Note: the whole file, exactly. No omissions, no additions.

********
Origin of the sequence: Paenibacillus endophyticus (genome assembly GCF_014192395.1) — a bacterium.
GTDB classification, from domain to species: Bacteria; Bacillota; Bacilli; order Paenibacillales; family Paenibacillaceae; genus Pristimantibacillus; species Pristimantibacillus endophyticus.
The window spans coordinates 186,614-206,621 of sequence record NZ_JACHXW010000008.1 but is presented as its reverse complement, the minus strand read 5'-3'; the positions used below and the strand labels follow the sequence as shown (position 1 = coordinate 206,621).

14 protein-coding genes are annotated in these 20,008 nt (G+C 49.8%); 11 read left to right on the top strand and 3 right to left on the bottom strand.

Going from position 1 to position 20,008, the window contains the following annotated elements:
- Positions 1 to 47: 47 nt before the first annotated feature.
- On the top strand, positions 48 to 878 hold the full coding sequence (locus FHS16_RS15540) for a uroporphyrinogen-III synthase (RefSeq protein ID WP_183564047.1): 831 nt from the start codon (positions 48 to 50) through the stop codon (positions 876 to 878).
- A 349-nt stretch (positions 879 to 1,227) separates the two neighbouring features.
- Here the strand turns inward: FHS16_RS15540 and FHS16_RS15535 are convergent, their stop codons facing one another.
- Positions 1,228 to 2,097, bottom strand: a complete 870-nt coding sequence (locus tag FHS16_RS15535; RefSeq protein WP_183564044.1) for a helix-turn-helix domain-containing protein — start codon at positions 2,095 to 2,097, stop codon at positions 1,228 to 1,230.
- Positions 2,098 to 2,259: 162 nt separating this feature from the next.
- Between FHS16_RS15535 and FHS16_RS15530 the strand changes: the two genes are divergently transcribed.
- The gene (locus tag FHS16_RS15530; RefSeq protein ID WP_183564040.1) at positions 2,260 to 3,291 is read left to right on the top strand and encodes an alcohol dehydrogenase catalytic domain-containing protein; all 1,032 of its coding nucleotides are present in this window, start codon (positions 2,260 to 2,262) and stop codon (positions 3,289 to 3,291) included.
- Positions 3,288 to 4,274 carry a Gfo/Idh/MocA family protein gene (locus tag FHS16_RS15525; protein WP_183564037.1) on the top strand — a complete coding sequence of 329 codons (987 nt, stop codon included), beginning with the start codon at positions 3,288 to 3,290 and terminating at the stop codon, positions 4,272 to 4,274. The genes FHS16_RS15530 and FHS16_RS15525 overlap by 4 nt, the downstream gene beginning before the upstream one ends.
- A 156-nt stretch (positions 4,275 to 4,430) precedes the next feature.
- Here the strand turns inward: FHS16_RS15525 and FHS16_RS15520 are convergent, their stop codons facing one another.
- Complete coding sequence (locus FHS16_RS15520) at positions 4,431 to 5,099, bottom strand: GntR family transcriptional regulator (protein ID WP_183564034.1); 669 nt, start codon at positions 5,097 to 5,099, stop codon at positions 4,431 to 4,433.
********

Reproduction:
Origin of the sequence: Paenibacillus endophyticus (genome assembly GCF_014192395.1) — a bacterium.
GTDB classification, from domain to species: Bacteria; Bacillota; Bacilli; order Paenibacillales; family Paenibacillaceae; genus Pristimantibacillus; species Pristimantibacillus endophyticus.
The window spans coordinates 186,614-206,621 of sequence record NZ_JACHXW010000008.1 but is presented as its reverse complement, the minus strand read 5'-3'; the positions used below and the strand labels follow the sequence as shown (position 1 = coordinate 206,621).

14 protein-coding genes are annotated in these 20,008 nt (G+C 49.8%); 11 read left to right on the top strand and 3 right to left on the bottom strand.

Going from position 1 to position 20,008, the window contains the following annotated elements:
- Positions 1 to 47: 47 nt before the first annotated feature.
- On the top strand, positions 48 to 878 hold the full coding sequence (locus FHS16_RS15540) for a uroporphyrinogen-III synthase (RefSeq protein ID WP_183564047.1): 831 nt from the start codon (positions 48 to 50) through the stop codon (positions 876 to 878).
- A 349-nt stretch (positions 879 to 1,227) separates the two neighbouring features.
- Here the strand turns inward: FHS16_RS15540 and FHS16_RS15535 are convergent, their stop codons facing one another.
- Positions 1,228 to 2,097, bottom strand: a complete 870-nt coding sequence (locus tag FHS16_RS15535; RefSeq protein WP_183564044.1) for a helix-turn-helix domain-containing protein — start codon at positions 2,095 to 2,097, stop codon at positions 1,228 to 1,230.
- Positions 2,098 to 2,259: 162 nt separating this feature from the next.
- Between FHS16_RS15535 and FHS16_RS15530 the strand changes: the two genes are divergently transcribed.
- The gene (locus tag FHS16_RS15530; RefSeq protein ID WP_183564040.1) at positions 2,260 to 3,291 is read left to right on the top strand and encodes an alcohol dehydrogenase catalytic domain-containing protein; all 1,032 of its coding nucleotides are present in this window, start codon (positions 2,260 to 2,262) and stop codon (positions 3,289 to 3,291) included.
- Positions 3,288 to 4,274 carry a Gfo/Idh/MocA family protein gene (locus tag FHS16_RS15525; protein WP_183564037.1) on the top strand — a complete coding sequence of 329 codons (987 nt, stop codon included), beginning with the start codon at positions 3,288 to 3,290 and terminating at the stop codon, positions 4,272 to 4,274. The genes FHS16_RS15530 and FHS16_RS15525 overlap by 4 nt, the downstream gene beginning before the upstream one ends.
- A 156-nt stretch (positions 4,275 to 4,430) precedes the next feature.
- Here the strand turns inward: FHS16_RS15525 and FHS16_RS15520 are convergent, their stop codons facing one another.
- Complete coding sequence (locus FHS16_RS15520) at positions 4,431 to 5,099, bottom strand: GntR family transcriptional regulator (protein ID WP_183564034.1); 669 nt, start codon at positions 5,097 to 5,099, stop codon at positions 4,431 to 4,433.